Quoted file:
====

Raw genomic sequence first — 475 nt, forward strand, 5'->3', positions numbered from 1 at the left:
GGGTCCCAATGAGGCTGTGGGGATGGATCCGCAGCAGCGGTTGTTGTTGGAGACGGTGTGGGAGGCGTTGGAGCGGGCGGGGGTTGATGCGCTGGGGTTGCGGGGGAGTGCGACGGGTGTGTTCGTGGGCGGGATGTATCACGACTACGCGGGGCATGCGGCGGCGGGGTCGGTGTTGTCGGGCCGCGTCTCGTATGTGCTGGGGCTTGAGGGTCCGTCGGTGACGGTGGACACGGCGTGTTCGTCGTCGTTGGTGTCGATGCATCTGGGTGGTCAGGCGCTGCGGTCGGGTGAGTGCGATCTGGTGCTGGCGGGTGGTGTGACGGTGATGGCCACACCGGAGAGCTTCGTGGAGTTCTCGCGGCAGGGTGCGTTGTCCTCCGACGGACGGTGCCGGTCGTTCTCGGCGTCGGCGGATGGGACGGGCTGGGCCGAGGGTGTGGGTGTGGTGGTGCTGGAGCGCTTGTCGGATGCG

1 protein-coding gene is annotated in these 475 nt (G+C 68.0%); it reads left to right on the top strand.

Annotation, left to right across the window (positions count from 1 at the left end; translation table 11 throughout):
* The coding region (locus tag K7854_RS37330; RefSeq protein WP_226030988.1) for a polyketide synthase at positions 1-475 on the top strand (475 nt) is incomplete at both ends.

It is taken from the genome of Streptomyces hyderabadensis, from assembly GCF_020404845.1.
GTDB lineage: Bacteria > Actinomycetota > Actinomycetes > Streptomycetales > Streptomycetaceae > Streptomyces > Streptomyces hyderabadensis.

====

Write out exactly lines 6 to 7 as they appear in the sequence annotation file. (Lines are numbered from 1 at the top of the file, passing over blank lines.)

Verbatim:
It is taken from the genome of Streptomyces hyderabadensis, from assembly GCF_020404845.1.
GTDB lineage: Bacteria > Actinomycetota > Actinomycetes > Streptomycetales > Streptomycetaceae > Streptomyces > Streptomyces hyderabadensis.